The process of a metzora’s purification, which the Torah outlines in the opening section of Parashat Metzora, concludes with the offering of special sacrifices in the Beit Ha-mikdash. The Torah requires the metzora to bring all the materials needed for these sacrifices and to stand “before the Lord, at the entrance of the Tent of Meeting” (14:11) – meaning, in the courtyard of the Mishkan, or, later, of the Beit Ha-mikdash.
The Gemara in Masekhet Pesachim (85b) notes the inherent problem with this requirement – that the metzora appear in the azara, the courtyard of the Temple. The metzora is considered tamei (ritually impure) until after the sacrifices are offered, and thus he is forbidden from entering the Temple courtyard until that point. How, then, can the Torah demand that the metzora bring the animals and materials into the azara, when he is still tamei?
The Gemara answers that one of the gates leading to the azara – sha’ar Nikenor – was erected with the intention that the width of the gate should not be included as part of the halakhic azara. The area underneath the other gates leading to the azara were all endowed with the status of sanctity conferred upon the azara itself, but the area of sha’ar Nikenor was excluded from this status, specifically to enable the metzora to fulfill his obligations. The Gemara teaches that the metzora would stand in the area of the gate, and, when the time came for the kohen to place sacrificial blood on the metzora’s finger, toe and earlobe – as the Torah requires as part of the purification ceremony (14:14) – the metzora would bring those parts of the body into the courtyard for this purpose.
Tosafot, in Masekhet Yevamot (7b), raise the question of why it was necessary to exclude sha’ar Nikenor from the sanctity of the azara for this purpose. After all, if the area of the gate was endowed with sanctity, the metzora could simply stand just outside the gate and then bring his finger, toe and earlobe into the area of the gate for the blood to be placed. What was gained by excluding the area of this gate from the sanctity of the azara so that the metzora could stand there?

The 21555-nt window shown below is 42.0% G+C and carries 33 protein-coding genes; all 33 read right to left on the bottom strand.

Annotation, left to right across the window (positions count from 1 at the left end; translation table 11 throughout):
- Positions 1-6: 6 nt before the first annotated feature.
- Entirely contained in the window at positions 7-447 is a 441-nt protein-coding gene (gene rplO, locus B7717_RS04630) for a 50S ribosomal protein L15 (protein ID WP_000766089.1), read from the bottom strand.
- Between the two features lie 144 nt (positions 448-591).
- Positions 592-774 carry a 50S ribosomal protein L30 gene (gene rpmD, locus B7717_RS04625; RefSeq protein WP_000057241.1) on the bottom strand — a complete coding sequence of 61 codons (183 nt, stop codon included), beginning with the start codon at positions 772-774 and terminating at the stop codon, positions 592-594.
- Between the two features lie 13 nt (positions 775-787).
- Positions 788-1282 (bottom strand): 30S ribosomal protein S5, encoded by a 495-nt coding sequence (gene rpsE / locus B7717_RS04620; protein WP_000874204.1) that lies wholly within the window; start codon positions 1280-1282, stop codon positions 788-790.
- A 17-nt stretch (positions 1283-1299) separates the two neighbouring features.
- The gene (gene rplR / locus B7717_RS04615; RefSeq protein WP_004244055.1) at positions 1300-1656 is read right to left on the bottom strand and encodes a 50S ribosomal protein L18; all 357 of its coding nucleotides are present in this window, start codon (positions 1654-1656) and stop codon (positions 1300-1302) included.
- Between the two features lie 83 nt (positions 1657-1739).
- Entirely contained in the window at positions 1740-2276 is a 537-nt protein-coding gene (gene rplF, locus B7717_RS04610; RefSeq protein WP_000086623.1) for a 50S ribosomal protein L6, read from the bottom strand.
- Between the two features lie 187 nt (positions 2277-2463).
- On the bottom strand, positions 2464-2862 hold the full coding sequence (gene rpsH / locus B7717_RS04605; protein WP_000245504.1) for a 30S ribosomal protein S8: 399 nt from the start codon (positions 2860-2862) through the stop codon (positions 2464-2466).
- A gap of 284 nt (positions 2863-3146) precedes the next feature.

Tosafot cite the Rivan (Rabbenu Yehuda ben Natan, a disciple and son-in-law of Rashi) as finding the answer in the term “lifnei Hashem” (“before the Lord”) in the verse cited above. The Torah requires that the metzora appear not merely in the azara, but “lifnei Hashem.” The Rivan suggested that although the area of the gates was endowed with the status of the azara, a person standing in those areas was not considered to be standing “before the Lord.” To stand “before the Lord,” the Rivan maintained, one needed to be inside the courtyard, and not in the gateway – even though the gateway also had the halakhic status of sanctity conferred upon the azara itself. Therefore, in order for the metzora to fulfill his requirement to stand “before the Lord,” one of the gates needed to be excluded from the halakhic area of the courtyard.
Tosafot dismiss this theory, arguing that one cannot distinguish between the azara’s halakhic status of sanctity and being present “lifnei Hashem.” Any area that has the formal halakhic status of the azara, Tosafot claim, is, by definition, considered “before the Lord.”
Tosafot proceed to cite a different answer in the name of Rabbeinu Tam, who explained, very simply, that this measure was taken for the benefit of metzora’im who would be able to stand under the gate and be protected from the elements. If they were forced to stand outside the gate, they would be exposed to the hot sun or rain. The decision was therefore made to exclude the area of sha’ar Nikenor from the formal sanctity of the azara, so that the metzora’im could be sheltered while their purification sacrifices were being offered.
Rabbeinu Tam’s comments perhaps remind us of the need to encourage and help those who seek “purification,” who wish to improve, to do what we can to make the process easier and more comfortable. Tradition teaches that those stricken with tzara’at were generally those who habitually committed grievous sins, for which they were punished and needed to undergo a difficult and uncomfortable process of purification. Nevertheless, at least according to Rabbeinu Tam, special measures were taken to minimize the discomfort. This perhaps teaches us that although there is never any easy way to “purify” oneself, to change and repent, we are to assist those who seek to undergo this process, offering whatever help and encouragement we can so that it will not be any more difficult that it needs to be.